With energy costs constantly on the rise, you may be hoping to make your home more energy efficientLink opens in a new tab. Since heating and cooling account for about half of your utility bill, this is a great place to save.
If you’re building a new home or preparing to replace your outdated furnace and air conditioner, consider installing a heat pump. But first, learn about air source vs. ground source heat pumps to help you determine which one is best for your home.
What is a Heat Pump?
Heat pumps provide incredibly efficient heating and cooling for homes in moderate climates. Just like an air conditioner, a heat pump absorbs and transfers heat out of your home. The biggest difference is that a heat pump can also operate in reverse to heat your home in the winter.
Comparing Air Source vs. Ground Source Heat Pumps
There are two primary types of residential heat pumps: air source and ground source. These systems transfer heat to and from your home and the outside air or the ground. Both air and ground source heat pumps could be a good option for heating and cooling your home. Deciding between the two comes down to these factors:
Trading out your air conditioner and furnace for an air source heat pump could be a smart, energy-saving choice, especially if you have moderate heating and cooling requirements or if electricity is your only fuel source. Even if you live in a colder climate, an air source heat pump is still viable if you also install electric resistance auxiliary heating coils to use during cold snaps. Compared to electric furnaces, air source heat pumps can reduce heating costs by about 50 percent.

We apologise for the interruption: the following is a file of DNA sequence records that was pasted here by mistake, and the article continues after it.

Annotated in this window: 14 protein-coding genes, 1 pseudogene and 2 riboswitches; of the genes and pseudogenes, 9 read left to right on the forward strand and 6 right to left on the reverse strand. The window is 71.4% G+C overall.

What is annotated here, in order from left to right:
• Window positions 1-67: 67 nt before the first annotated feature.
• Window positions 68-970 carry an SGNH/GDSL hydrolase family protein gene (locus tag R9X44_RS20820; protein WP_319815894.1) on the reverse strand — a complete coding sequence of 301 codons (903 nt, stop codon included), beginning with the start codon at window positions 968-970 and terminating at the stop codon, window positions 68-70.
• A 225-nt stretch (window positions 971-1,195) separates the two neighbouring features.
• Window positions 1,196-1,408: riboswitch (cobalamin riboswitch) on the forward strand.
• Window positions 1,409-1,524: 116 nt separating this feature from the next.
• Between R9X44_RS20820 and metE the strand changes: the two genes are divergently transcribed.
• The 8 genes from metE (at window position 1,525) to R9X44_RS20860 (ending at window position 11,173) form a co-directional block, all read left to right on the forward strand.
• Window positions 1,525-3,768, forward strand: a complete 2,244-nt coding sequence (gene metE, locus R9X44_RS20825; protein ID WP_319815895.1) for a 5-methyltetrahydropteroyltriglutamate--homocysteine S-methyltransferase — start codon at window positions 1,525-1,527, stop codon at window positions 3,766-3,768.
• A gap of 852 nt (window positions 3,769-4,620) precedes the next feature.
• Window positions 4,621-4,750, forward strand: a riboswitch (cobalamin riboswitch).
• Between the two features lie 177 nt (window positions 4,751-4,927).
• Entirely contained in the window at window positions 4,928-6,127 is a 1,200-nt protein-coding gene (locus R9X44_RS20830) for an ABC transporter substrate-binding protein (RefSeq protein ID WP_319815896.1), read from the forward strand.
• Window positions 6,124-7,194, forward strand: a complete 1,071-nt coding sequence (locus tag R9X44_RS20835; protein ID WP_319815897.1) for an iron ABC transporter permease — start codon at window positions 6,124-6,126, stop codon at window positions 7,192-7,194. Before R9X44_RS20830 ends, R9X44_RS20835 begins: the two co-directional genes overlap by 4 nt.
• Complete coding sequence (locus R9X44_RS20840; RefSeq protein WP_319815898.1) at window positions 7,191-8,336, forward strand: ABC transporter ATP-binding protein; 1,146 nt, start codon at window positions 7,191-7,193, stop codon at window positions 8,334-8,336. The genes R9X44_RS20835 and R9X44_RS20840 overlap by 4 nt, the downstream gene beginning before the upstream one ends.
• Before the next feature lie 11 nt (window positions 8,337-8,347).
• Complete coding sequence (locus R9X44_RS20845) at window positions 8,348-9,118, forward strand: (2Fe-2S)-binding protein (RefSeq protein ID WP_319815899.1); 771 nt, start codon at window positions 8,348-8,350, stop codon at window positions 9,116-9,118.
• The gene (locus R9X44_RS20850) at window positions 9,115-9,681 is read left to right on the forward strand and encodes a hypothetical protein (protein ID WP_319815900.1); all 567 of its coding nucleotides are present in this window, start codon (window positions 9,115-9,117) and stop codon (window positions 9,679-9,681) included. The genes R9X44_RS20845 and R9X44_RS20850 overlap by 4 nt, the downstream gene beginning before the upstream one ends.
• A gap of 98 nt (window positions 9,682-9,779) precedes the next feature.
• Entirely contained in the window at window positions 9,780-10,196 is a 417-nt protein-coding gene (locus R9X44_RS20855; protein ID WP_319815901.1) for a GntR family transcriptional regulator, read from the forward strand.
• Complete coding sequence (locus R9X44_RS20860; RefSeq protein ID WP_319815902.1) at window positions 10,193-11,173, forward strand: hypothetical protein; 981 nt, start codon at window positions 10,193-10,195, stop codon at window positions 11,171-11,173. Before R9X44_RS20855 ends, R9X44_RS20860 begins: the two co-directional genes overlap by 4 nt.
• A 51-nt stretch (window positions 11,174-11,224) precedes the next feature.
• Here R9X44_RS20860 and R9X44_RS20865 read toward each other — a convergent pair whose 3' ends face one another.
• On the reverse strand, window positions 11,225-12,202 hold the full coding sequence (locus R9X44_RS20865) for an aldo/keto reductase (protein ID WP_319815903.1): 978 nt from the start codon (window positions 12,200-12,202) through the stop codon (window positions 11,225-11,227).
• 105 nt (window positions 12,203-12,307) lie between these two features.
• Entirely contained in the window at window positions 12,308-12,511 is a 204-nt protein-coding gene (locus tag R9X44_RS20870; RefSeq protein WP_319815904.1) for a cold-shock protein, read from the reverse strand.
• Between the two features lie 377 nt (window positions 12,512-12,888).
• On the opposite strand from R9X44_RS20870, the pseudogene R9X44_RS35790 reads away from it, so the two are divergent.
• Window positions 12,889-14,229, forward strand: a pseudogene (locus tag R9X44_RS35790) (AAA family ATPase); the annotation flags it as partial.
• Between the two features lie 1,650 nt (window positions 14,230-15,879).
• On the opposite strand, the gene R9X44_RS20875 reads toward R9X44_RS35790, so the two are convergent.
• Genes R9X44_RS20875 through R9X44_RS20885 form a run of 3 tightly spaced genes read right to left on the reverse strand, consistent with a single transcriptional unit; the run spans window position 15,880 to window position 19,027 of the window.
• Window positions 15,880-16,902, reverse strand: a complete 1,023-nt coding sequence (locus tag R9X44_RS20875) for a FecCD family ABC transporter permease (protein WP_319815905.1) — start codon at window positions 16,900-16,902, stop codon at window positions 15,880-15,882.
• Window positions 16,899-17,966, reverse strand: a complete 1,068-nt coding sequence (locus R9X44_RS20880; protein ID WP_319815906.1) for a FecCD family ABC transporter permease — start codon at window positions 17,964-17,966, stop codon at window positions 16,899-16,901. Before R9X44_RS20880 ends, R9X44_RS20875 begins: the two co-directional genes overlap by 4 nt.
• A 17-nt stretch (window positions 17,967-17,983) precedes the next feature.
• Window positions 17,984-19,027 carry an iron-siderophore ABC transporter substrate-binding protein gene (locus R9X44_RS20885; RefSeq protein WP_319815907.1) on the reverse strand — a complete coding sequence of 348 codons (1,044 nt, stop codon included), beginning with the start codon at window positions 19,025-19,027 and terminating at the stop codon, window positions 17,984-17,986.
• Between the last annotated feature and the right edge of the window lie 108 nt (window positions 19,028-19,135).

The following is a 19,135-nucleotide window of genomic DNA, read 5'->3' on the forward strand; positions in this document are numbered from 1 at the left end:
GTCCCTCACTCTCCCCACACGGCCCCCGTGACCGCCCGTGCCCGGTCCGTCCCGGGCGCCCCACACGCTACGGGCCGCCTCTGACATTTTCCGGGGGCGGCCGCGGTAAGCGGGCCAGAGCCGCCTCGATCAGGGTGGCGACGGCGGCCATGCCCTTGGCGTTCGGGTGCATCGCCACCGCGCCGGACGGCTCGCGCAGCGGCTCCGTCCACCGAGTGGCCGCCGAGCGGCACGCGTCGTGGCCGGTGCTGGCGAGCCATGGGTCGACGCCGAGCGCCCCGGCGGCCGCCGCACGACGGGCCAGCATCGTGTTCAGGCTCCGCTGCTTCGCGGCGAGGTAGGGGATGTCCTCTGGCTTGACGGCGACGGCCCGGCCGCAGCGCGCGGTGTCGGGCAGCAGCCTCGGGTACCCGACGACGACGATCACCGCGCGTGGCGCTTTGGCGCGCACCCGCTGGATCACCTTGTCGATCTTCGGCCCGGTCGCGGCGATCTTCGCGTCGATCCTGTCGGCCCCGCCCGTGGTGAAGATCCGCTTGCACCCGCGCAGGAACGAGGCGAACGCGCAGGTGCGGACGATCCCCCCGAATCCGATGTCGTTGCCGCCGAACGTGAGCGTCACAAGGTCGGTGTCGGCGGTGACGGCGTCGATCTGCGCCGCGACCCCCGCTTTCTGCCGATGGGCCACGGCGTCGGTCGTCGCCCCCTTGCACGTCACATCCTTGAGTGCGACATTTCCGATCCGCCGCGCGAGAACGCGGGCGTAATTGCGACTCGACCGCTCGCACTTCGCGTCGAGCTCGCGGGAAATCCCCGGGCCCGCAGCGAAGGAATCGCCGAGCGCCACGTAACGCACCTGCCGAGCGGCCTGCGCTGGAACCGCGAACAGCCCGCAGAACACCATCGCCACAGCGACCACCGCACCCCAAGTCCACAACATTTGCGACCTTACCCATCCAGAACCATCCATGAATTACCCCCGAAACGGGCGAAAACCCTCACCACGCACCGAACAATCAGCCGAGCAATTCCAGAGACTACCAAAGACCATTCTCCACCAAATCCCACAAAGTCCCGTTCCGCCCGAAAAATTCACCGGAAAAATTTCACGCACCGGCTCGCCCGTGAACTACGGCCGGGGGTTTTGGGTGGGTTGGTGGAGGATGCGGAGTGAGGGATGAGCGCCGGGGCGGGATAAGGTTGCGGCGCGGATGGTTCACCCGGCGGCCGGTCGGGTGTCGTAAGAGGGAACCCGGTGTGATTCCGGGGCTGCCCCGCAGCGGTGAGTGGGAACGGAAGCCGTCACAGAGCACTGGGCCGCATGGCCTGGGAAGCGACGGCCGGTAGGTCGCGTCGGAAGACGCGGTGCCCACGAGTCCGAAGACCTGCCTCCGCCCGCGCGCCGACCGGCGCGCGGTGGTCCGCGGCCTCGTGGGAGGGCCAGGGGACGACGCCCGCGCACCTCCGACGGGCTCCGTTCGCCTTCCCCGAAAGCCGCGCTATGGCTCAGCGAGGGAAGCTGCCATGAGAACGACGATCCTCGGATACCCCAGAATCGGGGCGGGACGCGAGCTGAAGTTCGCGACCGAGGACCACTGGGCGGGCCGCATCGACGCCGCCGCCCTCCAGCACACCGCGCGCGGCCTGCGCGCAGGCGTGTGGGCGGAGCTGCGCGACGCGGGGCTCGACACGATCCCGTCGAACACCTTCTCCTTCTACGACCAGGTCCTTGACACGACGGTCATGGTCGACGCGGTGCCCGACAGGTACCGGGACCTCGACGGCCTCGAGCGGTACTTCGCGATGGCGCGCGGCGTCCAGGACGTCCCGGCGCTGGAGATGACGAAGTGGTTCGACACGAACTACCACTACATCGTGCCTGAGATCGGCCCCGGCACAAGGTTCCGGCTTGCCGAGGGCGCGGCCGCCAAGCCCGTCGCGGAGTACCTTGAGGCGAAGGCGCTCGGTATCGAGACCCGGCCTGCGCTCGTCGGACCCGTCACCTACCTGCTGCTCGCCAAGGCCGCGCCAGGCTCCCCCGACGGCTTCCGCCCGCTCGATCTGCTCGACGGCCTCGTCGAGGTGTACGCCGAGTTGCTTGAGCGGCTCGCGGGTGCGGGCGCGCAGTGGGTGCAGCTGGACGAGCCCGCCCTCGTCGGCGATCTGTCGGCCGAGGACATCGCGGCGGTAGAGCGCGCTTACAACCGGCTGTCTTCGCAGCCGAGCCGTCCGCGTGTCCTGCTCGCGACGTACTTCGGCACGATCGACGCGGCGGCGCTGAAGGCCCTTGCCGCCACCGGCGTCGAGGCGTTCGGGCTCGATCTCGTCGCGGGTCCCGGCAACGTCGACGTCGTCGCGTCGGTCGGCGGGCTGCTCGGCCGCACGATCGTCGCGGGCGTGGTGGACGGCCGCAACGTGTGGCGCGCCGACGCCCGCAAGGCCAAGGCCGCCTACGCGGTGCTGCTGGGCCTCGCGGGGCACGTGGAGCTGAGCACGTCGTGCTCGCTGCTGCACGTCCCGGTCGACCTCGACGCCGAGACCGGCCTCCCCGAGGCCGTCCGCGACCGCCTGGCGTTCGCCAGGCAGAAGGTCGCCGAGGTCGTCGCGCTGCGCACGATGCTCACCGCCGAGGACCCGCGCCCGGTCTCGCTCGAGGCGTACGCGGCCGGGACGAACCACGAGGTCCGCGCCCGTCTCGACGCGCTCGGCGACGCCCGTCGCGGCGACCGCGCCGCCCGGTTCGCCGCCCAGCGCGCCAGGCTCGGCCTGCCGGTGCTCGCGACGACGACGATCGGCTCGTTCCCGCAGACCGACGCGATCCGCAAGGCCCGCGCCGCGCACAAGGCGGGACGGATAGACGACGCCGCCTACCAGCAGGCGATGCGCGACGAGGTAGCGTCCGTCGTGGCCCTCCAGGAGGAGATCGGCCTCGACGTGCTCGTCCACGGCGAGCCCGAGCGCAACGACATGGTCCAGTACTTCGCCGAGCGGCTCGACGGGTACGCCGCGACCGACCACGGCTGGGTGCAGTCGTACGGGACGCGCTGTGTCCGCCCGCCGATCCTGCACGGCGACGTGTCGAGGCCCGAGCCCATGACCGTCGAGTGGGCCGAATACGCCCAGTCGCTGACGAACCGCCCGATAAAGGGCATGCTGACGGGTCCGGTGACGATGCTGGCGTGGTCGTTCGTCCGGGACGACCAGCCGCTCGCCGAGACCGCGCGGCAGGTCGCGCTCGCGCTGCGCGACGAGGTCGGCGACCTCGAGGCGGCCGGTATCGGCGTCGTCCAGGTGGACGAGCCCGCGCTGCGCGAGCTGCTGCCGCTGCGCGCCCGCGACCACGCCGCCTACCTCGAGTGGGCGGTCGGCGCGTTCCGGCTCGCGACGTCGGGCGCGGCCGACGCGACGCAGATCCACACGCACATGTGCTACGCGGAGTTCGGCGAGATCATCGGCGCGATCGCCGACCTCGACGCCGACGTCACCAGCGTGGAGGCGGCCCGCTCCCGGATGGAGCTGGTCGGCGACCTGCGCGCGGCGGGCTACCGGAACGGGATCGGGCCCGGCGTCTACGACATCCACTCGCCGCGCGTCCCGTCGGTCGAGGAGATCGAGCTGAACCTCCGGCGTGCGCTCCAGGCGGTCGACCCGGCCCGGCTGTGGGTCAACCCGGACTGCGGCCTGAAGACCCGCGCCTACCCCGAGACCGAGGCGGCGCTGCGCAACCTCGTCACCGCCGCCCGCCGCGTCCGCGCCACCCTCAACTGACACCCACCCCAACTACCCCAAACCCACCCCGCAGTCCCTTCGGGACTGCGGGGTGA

Ground source heat pumps are even more efficient. Also known as geothermal heating, ground source heat pumps utilize the relatively consistent temperature of the earth to heat and cool your home. They reduce heating and air conditioning costs by 30 to 60 percent and can be used in more extreme climates without needing a backup heat source.
Installing an air source heat pump is as easy as hooking up an air conditioner. Your home doesn’t need to meet special requirements to qualify for a heat pump.
Ground source heat pumps are a different story. They require excavation of land around your home and may only be suitable if you have a large enough lot and quality subsoil. The landscape will also need to be redone once the installation is complete.
Expect the cost to purchase and install a new air source heat pump to be about the same as an air conditioner. Remember to also consider the cost of a backup heat source, if needed.
Because of the complicated installation requirements, ground source heat pumps are three to six times more expensive to install. However, because of their increased efficiency, the additional costs are recouped as energy savings after just five to 10 years. With a system life of 25 years for indoor components and 50+ years for the underground loop, the lifetime savings are substantial.
Learn More About Air and Ground Source Heat Pumps from Aire Serv®
Is it time to decide between an air source vs. ground source heat pump? Let Aire Serv help. Our heating and cooling experts will conduct a cost comparison to determine whether the extra efficiency of a ground source heat pump is worth the higher upfront cost and installation requirements. Whether you opt for an air or ground source heat pump, we can install and service your equipment for years to come.
Contact us today to learn more!